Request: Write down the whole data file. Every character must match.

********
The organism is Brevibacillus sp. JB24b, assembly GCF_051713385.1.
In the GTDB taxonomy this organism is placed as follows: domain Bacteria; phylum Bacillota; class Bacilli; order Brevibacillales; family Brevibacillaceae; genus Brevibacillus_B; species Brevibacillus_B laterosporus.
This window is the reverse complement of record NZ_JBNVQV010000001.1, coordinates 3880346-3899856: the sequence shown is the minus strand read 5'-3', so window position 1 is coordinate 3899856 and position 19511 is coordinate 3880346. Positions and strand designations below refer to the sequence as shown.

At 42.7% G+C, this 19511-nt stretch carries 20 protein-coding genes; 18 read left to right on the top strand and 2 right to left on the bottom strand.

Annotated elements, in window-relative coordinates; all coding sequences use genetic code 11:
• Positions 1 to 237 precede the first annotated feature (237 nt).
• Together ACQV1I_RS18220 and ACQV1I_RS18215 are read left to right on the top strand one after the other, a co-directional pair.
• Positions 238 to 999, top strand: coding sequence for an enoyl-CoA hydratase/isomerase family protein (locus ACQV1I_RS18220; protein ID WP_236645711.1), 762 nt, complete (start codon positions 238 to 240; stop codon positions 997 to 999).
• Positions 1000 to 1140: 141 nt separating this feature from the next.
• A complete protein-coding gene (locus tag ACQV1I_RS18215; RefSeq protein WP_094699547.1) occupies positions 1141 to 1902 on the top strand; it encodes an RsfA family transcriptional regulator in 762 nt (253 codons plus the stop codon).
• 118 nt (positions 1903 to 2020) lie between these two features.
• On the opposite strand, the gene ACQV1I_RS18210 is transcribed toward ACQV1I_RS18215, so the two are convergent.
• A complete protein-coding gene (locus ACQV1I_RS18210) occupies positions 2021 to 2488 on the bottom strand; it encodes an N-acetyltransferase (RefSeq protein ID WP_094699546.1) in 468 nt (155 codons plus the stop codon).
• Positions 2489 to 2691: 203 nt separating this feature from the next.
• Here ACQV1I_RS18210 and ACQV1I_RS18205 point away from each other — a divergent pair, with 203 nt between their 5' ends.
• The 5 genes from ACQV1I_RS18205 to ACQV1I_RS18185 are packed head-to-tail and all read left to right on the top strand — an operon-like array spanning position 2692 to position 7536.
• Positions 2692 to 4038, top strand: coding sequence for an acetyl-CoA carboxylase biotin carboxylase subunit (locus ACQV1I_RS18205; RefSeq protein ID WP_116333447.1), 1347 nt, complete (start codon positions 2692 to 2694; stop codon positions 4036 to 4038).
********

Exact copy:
The organism is Brevibacillus sp. JB24b, assembly GCF_051713385.1.
In the GTDB taxonomy this organism is placed as follows: domain Bacteria; phylum Bacillota; class Bacilli; order Brevibacillales; family Brevibacillaceae; genus Brevibacillus_B; species Brevibacillus_B laterosporus.
This window is the reverse complement of record NZ_JBNVQV010000001.1, coordinates 3880346-3899856: the sequence shown is the minus strand read 5'-3', so window position 1 is coordinate 3899856 and position 19511 is coordinate 3880346. Positions and strand designations below refer to the sequence as shown.

At 42.7% G+C, this 19511-nt stretch carries 20 protein-coding genes; 18 read left to right on the top strand and 2 right to left on the bottom strand.

Annotated elements, in window-relative coordinates; all coding sequences use genetic code 11:
• Positions 1 to 237 precede the first annotated feature (237 nt).
• Together ACQV1I_RS18220 and ACQV1I_RS18215 are read left to right on the top strand one after the other, a co-directional pair.
• Positions 238 to 999, top strand: coding sequence for an enoyl-CoA hydratase/isomerase family protein (locus ACQV1I_RS18220; protein ID WP_236645711.1), 762 nt, complete (start codon positions 238 to 240; stop codon positions 997 to 999).
• Positions 1000 to 1140: 141 nt separating this feature from the next.
• A complete protein-coding gene (locus tag ACQV1I_RS18215; RefSeq protein WP_094699547.1) occupies positions 1141 to 1902 on the top strand; it encodes an RsfA family transcriptional regulator in 762 nt (253 codons plus the stop codon).
• 118 nt (positions 1903 to 2020) lie between these two features.
• On the opposite strand, the gene ACQV1I_RS18210 is transcribed toward ACQV1I_RS18215, so the two are convergent.
• A complete protein-coding gene (locus ACQV1I_RS18210) occupies positions 2021 to 2488 on the bottom strand; it encodes an N-acetyltransferase (RefSeq protein ID WP_094699546.1) in 468 nt (155 codons plus the stop codon).
• Positions 2489 to 2691: 203 nt separating this feature from the next.
• Here ACQV1I_RS18210 and ACQV1I_RS18205 point away from each other — a divergent pair, with 203 nt between their 5' ends.
• The 5 genes from ACQV1I_RS18205 to ACQV1I_RS18185 are packed head-to-tail and all read left to right on the top strand — an operon-like array spanning position 2692 to position 7536.
• Positions 2692 to 4038, top strand: coding sequence for an acetyl-CoA carboxylase biotin carboxylase subunit (locus ACQV1I_RS18205; RefSeq protein ID WP_116333447.1), 1347 nt, complete (start codon positions 2692 to 2694; stop codon positions 4036 to 4038).